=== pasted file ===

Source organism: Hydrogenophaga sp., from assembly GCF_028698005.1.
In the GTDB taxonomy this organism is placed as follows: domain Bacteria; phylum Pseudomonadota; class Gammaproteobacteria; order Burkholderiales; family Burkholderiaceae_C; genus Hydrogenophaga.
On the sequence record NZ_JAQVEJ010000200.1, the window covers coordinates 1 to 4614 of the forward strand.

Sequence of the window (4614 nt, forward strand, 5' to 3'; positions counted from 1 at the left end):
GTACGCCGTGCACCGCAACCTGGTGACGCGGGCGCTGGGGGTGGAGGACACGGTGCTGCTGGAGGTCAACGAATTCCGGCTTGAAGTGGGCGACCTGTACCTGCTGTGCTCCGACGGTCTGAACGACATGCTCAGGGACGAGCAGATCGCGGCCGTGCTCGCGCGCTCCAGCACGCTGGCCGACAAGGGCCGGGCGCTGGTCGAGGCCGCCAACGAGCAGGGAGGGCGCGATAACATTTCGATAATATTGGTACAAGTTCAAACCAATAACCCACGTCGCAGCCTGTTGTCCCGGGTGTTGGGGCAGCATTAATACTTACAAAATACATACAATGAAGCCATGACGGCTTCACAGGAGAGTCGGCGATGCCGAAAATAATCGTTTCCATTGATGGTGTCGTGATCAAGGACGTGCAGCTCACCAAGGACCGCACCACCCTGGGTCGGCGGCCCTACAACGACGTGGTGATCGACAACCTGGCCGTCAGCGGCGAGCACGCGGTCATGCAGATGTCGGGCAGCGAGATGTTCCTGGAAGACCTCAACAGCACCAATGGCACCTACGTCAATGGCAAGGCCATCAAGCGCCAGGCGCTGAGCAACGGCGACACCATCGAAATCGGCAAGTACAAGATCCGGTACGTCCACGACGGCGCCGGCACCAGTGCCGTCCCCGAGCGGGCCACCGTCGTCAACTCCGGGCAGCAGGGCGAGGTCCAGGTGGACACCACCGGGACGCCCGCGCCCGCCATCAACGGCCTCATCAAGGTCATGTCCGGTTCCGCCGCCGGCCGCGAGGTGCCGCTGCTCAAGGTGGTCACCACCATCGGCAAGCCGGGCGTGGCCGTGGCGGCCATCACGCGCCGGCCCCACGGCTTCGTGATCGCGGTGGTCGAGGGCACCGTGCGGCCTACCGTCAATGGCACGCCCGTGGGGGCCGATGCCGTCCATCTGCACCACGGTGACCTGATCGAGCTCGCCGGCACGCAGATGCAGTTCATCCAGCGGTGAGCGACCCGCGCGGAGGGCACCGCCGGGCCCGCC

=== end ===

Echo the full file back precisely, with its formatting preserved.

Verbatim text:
Source organism: Hydrogenophaga sp., from assembly GCF_028698005.1.
In the GTDB taxonomy this organism is placed as follows: domain Bacteria; phylum Pseudomonadota; class Gammaproteobacteria; order Burkholderiales; family Burkholderiaceae_C; genus Hydrogenophaga.
On the sequence record NZ_JAQVEJ010000200.1, the window covers coordinates 1 to 4614 of the forward strand.

Sequence of the window (4614 nt, forward strand, 5' to 3'; positions counted from 1 at the left end):
GTACGCCGTGCACCGCAACCTGGTGACGCGGGCGCTGGGGGTGGAGGACACGGTGCTGCTGGAGGTCAACGAATTCCGGCTTGAAGTGGGCGACCTGTACCTGCTGTGCTCCGACGGTCTGAACGACATGCTCAGGGACGAGCAGATCGCGGCCGTGCTCGCGCGCTCCAGCACGCTGGCCGACAAGGGCCGGGCGCTGGTCGAGGCCGCCAACGAGCAGGGAGGGCGCGATAACATTTCGATAATATTGGTACAAGTTCAAACCAATAACCCACGTCGCAGCCTGTTGTCCCGGGTGTTGGGGCAGCATTAATACTTACAAAATACATACAATGAAGCCATGACGGCTTCACAGGAGAGTCGGCGATGCCGAAAATAATCGTTTCCATTGATGGTGTCGTGATCAAGGACGTGCAGCTCACCAAGGACCGCACCACCCTGGGTCGGCGGCCCTACAACGACGTGGTGATCGACAACCTGGCCGTCAGCGGCGAGCACGCGGTCATGCAGATGTCGGGCAGCGAGATGTTCCTGGAAGACCTCAACAGCACCAATGGCACCTACGTCAATGGCAAGGCCATCAAGCGCCAGGCGCTGAGCAACGGCGACACCATCGAAATCGGCAAGTACAAGATCCGGTACGTCCACGACGGCGCCGGCACCAGTGCCGTCCCCGAGCGGGCCACCGTCGTCAACTCCGGGCAGCAGGGCGAGGTCCAGGTGGACACCACCGGGACGCCCGCGCCCGCCATCAACGGCCTCATCAAGGTCATGTCCGGTTCCGCCGCCGGCCGCGAGGTGCCGCTGCTCAAGGTGGTCACCACCATCGGCAAGCCGGGCGTGGCCGTGGCGGCCATCACGCGCCGGCCCCACGGCTTCGTGATCGCGGTGGTCGAGGGCACCGTGCGGCCTACCGTCAATGGCACGCCCGTGGGGGCCGATGCCGTCCATCTGCACCACGGTGACCTGATCGAGCTCGCCGGCACGCAGATGCAGTTCATCCAGCGGTGAGCGACCCGCGCGGAGGGCACCGCCGGGCCCGCC